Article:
Can sharing experiences in groups reduce the burden of living with diabetes, regardless of glycaemic control?


Mette Due-Christensen, Steno Diabetes Center, Niels Steensens Vej 2, 2820 Gentofte, Denmark. E-mail:


Diabet. Med. 29, 251–256 (2012)


Aims  To test whether patients with Type 1 diabetes would join support groups and benefit by improving psychosocial functioning, regardless of their HbA1c levels.

Methods  A pre-post test with follow-up after 6 and 12 months was conducted as a concurrent mixed-method study. The convenience sample included patients with Type 1 diabetes aged ≥ 21 years, having been diagnosed ≥ 1 year earlier. Primary outcome was diabetes-related distress (using the Problem Areas in Diabetes scale). Secondary outcomes were psychological distress and depressive symptoms (Symptom Check List -90-R/Global Severity Index and depression subscale), well-being (World Health Organization 5) and HbA1c.

Results  Equal numbers of patients with HbA1c above and below 64 mmol/mol (8%) joined the support groups (n = 54). Focus group interviews revealed that major benefits were feeling less alone and being intuitively understood among peers. The patients perceived the support groups as a safe environment for sharing experiences. Problem Areas in Diabetes, Global Severity Index and depression subscale scores were significantly reduced post-intervention and maintained at 1-year follow-up. Well-being increased insignificantly. HbA1c was unchanged.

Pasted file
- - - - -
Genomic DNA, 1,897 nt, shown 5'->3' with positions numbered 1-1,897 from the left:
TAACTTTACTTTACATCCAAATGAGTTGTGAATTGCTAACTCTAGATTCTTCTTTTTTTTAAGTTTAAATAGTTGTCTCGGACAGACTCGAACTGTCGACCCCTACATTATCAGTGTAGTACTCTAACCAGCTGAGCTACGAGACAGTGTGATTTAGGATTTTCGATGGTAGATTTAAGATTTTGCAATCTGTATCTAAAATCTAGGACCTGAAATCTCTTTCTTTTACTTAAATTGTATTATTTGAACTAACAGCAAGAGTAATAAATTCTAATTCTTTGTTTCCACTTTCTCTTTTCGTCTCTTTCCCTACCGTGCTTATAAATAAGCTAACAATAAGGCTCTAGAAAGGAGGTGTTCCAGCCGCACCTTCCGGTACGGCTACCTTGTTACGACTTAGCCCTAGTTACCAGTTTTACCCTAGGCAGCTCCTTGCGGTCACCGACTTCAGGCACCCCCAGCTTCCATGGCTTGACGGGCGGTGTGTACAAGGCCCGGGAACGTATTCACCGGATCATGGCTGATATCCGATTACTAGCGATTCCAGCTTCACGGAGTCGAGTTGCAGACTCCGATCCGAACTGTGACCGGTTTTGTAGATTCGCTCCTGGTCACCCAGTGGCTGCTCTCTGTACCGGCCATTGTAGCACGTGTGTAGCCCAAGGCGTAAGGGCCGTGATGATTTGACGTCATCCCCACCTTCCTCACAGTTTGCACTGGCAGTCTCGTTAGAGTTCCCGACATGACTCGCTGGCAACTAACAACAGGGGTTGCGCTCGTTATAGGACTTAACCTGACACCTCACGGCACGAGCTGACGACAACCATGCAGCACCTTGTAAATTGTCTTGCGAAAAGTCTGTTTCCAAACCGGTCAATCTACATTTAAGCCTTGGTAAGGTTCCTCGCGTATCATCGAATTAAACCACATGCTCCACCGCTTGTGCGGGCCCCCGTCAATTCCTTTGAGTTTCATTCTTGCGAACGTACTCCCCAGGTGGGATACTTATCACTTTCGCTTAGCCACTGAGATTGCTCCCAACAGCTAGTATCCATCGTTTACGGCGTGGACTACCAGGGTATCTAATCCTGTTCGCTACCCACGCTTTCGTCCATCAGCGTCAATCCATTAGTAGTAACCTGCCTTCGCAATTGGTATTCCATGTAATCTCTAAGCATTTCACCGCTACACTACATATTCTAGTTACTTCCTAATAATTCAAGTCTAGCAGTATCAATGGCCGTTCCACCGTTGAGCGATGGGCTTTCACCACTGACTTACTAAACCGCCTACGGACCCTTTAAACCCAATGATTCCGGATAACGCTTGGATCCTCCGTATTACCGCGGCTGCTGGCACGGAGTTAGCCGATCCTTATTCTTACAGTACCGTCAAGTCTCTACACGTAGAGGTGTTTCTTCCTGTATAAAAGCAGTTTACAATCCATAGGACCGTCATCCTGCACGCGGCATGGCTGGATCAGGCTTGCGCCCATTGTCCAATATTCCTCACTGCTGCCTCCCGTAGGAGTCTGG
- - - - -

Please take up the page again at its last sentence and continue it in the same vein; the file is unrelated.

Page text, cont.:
Conclusions  Support groups are able to reduce diabetes-related and psychological distress 1 year after the intervention for patients with both good and poor glycaemic control displaying high levels of distress. Although patients with severely high levels of diabetes-related distress might need more extensive therapeutic interventions to further reduce their level of distress. Further, interventions that target specific self-management problems are needed for patients with poor glycaemic control to help them accomplish lower levels of HbA1c. Moreover, healthcare providers must be aware that patients with good glycaemic control might have an unacknowledged psychosocial burden of living with the illness.